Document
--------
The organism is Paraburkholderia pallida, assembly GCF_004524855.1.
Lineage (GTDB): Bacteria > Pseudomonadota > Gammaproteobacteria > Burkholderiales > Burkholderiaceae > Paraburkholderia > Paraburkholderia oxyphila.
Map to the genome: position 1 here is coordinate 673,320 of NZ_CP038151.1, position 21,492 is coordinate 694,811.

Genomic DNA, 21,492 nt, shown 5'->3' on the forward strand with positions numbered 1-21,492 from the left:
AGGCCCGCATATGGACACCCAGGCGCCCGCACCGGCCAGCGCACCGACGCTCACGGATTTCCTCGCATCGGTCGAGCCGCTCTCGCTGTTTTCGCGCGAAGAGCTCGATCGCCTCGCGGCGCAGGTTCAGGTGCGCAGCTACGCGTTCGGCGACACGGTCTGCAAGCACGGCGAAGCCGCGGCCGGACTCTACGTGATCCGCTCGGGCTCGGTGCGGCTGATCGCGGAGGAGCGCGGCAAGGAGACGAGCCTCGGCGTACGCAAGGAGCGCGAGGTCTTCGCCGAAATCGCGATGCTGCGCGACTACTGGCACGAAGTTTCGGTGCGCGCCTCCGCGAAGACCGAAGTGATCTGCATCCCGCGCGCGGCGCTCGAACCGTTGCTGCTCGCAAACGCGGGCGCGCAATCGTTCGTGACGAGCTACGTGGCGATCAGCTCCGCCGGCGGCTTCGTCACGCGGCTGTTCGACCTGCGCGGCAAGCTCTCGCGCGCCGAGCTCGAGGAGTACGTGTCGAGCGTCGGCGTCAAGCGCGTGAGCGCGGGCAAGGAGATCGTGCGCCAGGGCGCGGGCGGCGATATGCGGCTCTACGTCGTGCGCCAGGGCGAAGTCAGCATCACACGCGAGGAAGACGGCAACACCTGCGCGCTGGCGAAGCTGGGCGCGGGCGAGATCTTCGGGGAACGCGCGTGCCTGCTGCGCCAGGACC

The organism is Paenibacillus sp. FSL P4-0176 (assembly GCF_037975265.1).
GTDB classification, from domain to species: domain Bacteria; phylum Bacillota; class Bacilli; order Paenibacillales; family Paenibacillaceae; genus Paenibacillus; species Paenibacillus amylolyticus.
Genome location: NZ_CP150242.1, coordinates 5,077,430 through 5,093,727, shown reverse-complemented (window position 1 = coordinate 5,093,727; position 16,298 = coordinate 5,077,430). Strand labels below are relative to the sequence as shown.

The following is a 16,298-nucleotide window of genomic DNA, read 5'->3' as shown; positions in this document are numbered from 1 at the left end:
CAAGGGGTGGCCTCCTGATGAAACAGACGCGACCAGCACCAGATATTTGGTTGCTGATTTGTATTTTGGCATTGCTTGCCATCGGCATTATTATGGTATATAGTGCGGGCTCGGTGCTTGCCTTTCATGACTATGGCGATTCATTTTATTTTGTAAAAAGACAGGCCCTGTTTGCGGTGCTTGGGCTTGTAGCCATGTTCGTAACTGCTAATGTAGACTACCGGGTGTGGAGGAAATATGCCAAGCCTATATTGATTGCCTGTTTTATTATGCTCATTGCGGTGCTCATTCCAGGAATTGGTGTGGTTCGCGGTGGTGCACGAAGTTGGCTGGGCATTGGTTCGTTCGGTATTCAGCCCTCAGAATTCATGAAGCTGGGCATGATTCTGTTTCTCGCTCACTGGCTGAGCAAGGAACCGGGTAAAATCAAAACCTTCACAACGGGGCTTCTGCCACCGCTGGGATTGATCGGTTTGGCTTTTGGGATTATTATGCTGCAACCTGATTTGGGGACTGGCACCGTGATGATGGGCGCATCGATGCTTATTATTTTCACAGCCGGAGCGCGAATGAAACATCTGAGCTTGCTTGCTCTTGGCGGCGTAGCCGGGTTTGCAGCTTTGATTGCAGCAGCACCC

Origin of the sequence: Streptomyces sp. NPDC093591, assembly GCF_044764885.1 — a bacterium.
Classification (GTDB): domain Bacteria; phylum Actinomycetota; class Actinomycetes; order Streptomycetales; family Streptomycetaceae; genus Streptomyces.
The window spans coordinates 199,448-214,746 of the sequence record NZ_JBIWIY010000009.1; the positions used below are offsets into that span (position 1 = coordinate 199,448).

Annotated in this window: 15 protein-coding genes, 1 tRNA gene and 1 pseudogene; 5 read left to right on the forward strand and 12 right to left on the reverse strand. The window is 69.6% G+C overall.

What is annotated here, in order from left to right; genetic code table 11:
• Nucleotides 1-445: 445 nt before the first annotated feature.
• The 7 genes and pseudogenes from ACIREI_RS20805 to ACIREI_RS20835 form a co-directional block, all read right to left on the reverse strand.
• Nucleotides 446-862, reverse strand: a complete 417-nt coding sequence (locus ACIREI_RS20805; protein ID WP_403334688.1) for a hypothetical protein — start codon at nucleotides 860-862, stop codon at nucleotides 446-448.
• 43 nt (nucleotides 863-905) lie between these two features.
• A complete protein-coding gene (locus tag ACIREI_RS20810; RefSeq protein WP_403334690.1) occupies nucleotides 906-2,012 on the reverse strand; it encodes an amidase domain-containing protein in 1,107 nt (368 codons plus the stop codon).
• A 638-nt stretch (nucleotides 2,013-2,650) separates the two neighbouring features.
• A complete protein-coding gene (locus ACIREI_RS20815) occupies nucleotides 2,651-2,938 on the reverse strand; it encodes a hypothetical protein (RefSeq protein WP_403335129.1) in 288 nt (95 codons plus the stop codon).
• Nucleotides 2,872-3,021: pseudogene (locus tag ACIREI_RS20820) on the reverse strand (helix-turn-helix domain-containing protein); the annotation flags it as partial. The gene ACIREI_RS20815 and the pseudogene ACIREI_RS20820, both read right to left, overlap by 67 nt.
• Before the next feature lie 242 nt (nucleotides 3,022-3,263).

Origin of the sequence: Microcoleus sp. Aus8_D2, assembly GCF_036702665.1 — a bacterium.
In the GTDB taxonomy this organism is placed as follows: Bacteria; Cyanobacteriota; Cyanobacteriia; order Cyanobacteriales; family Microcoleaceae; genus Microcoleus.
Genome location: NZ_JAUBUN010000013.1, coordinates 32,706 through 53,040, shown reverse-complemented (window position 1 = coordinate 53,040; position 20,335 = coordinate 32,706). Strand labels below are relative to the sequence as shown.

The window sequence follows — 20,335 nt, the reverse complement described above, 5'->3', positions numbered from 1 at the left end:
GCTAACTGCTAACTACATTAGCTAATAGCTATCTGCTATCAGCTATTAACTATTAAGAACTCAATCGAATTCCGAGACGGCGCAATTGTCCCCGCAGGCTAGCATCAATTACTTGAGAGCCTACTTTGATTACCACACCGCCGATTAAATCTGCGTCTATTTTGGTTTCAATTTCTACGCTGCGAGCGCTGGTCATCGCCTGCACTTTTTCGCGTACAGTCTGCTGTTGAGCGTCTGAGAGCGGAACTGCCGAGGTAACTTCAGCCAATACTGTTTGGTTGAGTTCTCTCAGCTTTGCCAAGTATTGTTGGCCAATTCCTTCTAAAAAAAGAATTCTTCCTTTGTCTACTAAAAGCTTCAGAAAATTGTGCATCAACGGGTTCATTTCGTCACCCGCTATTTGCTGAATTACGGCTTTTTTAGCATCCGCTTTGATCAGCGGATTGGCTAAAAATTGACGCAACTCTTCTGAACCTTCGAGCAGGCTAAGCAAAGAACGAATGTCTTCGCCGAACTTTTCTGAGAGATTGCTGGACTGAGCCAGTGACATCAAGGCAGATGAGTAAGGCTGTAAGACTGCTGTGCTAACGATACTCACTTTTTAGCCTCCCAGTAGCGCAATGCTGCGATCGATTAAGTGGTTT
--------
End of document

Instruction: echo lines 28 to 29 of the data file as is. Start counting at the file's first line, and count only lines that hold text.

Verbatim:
The window sequence follows — 20,335 nt, the reverse complement described above, 5'->3', positions numbered from 1 at the left end:
GCTAACTGCTAACTACATTAGCTAATAGCTATCTGCTATCAGCTATTAACTATTAAGAACTCAATCGAATTCCGAGACGGCGCAATTGTCCCCGCAGGCTAGCATCAATTACTTGAGAGCCTACTTTGATTACCACACCGCCGATTAAATCTGCGTCTATTTTGGTTTCAATTTCTACGCTGCGAGCGCTGGTCATCGCCTGCACTTTTTCGCGTACAGTCTGCTGTTGAGCGTCTGAGAGCGGAACTGCCGAGGTAACTTCAGCCAATACTGTTTGGTTGAGTTCTCTCAGCTTTGCCAAGTATTGTTGGCCAATTCCTTCTAAAAAAAGAATTCTTCCTTTGTCTACTAAAAGCTTCAGAAAATTGTGCATCAACGGGTTCATTTCGTCACCCGCTATTTGCTGAATTACGGCTTTTTTAGCATCCGCTTTGATCAGCGGATTGGCTAAAAATTGACGCAACTCTTCTGAACCTTCGAGCAGGCTAAGCAAAGAACGAATGTCTTCGCCGAACTTTTCTGAGAGATTGCTGGACTGAGCCAGTGACATCAAGGCAGATGAGTAAGGCTGTAAGACTGCTGTGCTAACGATACTCACTTTTTAGCCTCCCAGTAGCGCAATGCTGCGATCGATTAAGTGGTTT